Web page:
The safe bool idiom in C++

I’m in the process of writing a series of articles on C++11, and a passing explanation of this idiom grew to become a whole article. There’s no original content here, but I learned something in writing it and I hope it might be useful to someone out there.

It’s idiomatic C++ to evaluate a variable in boolean context, even when it’s not a boolean variable, to detect whether that variable is “not a thing”. For example, with a pointer variable it checks whether the pointer is null or not:

if (my_pointer) {
   // my_pointer is not null
}

Exactly what this boolean conversion means varies by type, but experience shows that one’s intuitive sense of how this should work is pretty consistent and this can make code more expressive. Some would say this is bad practice, but for now I’ll assume that it’s desirable.

If you’re writing a user-defined class, you want to follow this kind of pattern if possible. If 0 is false, then surely the (0, 0, 0) point in a 3D space is false? Of course, C++ lets you make your user-defined type act pretty much however you want it to, so of course you can define an implicit conversion to bool:

struct TestResult {
   //...
 
   operator bool() const {
      return m_passed;
   }
};

The problem with this is that it’s not just a conversion to bool. It’s a conversion to a type that is part of a system of numeric types, and the types allow conversions between them that allow you do do silly things. For example, you can assign it to an integer:

TestResult test_result;
int i = test_result; // Should really be a compile error

More insidiously, things like the left-shift operator suddenly work on your objects in ways that you might not expect:

test_result << i;

As is the way with all C++ design issues, you can get around this by careful application of edge cases of language tools that were meant for something else. You can expose a conversion to any type you like. Void pointers are a reasonable thing to try, because there’s not a lot you can do with a void pointer:

struct TestResult {
   operator void *() {
      return m_passed ? this : 0;
   }
};

There’s no implicit conversion of void pointers in C++, so this seems reasonably safe. However, one thing you can do with a void pointer is call delete, and there’s no way to prevent that from compiling:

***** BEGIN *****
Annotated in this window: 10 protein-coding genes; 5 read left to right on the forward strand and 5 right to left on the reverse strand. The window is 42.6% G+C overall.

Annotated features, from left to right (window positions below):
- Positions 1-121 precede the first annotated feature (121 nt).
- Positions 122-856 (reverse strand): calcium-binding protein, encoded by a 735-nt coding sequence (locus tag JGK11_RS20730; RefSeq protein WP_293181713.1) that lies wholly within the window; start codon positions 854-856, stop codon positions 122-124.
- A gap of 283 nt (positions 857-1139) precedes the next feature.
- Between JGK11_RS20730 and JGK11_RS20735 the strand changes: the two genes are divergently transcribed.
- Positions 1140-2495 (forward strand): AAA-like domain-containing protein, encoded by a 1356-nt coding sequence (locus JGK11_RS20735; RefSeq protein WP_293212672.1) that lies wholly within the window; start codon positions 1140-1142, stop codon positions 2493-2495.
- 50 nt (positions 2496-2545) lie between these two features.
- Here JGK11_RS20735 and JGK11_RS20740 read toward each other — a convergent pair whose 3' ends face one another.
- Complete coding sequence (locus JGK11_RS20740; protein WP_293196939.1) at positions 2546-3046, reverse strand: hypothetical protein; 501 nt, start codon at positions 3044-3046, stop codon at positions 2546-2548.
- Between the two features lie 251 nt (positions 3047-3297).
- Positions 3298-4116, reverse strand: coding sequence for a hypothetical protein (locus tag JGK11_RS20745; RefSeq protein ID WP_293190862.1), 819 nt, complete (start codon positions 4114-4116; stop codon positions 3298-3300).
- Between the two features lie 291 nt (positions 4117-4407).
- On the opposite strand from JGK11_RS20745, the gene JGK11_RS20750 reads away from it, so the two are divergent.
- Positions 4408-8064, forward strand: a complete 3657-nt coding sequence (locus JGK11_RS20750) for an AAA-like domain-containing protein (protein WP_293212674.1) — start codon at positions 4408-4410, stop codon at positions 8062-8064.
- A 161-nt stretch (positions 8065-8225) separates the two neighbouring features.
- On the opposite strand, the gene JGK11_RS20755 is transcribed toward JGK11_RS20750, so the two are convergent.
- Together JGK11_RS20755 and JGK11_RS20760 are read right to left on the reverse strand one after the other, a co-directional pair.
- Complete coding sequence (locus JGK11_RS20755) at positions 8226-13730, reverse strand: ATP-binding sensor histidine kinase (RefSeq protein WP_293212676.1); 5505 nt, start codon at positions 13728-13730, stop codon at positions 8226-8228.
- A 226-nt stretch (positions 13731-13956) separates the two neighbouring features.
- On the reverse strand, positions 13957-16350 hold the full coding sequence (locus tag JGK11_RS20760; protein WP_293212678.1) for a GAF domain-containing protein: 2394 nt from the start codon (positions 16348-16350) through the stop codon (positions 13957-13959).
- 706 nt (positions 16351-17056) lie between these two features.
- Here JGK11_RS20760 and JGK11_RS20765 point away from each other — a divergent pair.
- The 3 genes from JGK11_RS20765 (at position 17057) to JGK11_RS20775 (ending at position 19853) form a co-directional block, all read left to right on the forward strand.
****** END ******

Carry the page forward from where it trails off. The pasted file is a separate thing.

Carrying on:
TestResult tr;
delete tr; // Gets converted to pointer, attempts to delete a stack variable!

You could try returning a pointer other than this, which could eat least mean that the code would crash horribly the moment delete was called:

struct TestResult {
   operator void *() {
      return m_passed ? (void *)1 : (void *)0;
   }
};

But this is horrible. Besides, there’s no guarantee that you won’t segfault just by referencing pointers to non-allocated portions of memory (i.e. segfault even in the good case where you’re just converting the result straight to boolean).

A common trick in C++ (which dates from an earlier related trick in C) is to give code an incomplete type to work with. If you have a class declaration in scope, but no definition, then you can handle pointers to the incomplete class but there are limits to what you can do. In particular, you can’t dereference or delete the pointer. So you can safely pass such a pointer back to the caller and allow them to compare it with NULL without worrying that they can delete it.

How can you get a pointer to a type that you can be sure won’t be defined? You define one for yourself. A nested class will do nicely:

struct TestResult {
  //...
 
  class never_defined;
 
  operator const never_defined*() {
    return m_passed ? reinterpret_cast<const never_defined *>(this) : 0;
  }
};

Unfortunately, while pointers to incomplete types can’t be dereferenced, you can still compare them:

TestResult x, y;
 
// later ..
 
if (x > y) // Really shouldn't compile
{
 // ...
}

Can we prevent this? Just one more dip into the junk draw of C++ will sort us out. One of the more overlooked features of C++: the pointer-to-member (in this case, a pointer to member function).

A pointer to member isn’t like a regular pointer. A regular pointer points to data of a particular type in the memory space. A pointer to member operates in the world of classes, not objects. The pointer to member identifies a member of a particular type on a particular class; if you have a int Foo::*, it can point to any integer member of the Foo class. When you set the value of your pointer-to-member, it points to that same member on every instance of Foo (or, equivalently, on no particular Foo instance at all).

Pointers to member can’t be compared to each other, so we can combine our conversion-to-pointer trick with a pointer-to-member and have (at last) a safe boolean conversion:

struct TestResult {
  //...
 
  typedef void (TestResult::*bool_type)() const;
  void do_nothing() const;
 
  operator bool_type() const {
    return m_passed ? &TestResult::do_nothing : 0;
  }
};

If you’re not used to unpacking these definitions, the line:

typedef void (TestResult::*bool_type)() const;

deserves some explanation. This is just like any other typedef, except that since it’s a function typedef the name of the type defined (bool_type) goes in the middle and not on the right hand side. The TestResult::* bit identifies that we’re defining a type that points to a member of TestResult, rather than a regular pointer. The remaining stuff just tells us that we’re talking about a const function that takes no arguments and returns void.

For an example of this being done in the wild, you can see the safe_bool class within Boost::Spirit.

One thought on “The safe bool idiom in C++

Leave a Reply

Your email address will not be published. Required fields are marked *